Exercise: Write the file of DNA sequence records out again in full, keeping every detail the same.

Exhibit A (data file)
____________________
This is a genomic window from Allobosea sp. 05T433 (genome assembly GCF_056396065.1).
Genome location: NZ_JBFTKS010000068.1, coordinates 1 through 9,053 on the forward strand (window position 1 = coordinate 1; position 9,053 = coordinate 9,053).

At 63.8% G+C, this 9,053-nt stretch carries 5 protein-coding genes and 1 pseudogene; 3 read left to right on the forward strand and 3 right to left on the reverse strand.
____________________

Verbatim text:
This is a genomic window from Allobosea sp. 05T433 (genome assembly GCF_056396065.1).
Genome location: NZ_JBFTKS010000068.1, coordinates 1 through 9,053 on the forward strand (window position 1 = coordinate 1; position 9,053 = coordinate 9,053).

At 63.8% G+C, this 9,053-nt stretch carries 5 protein-coding genes and 1 pseudogene; 3 read left to right on the forward strand and 3 right to left on the reverse strand.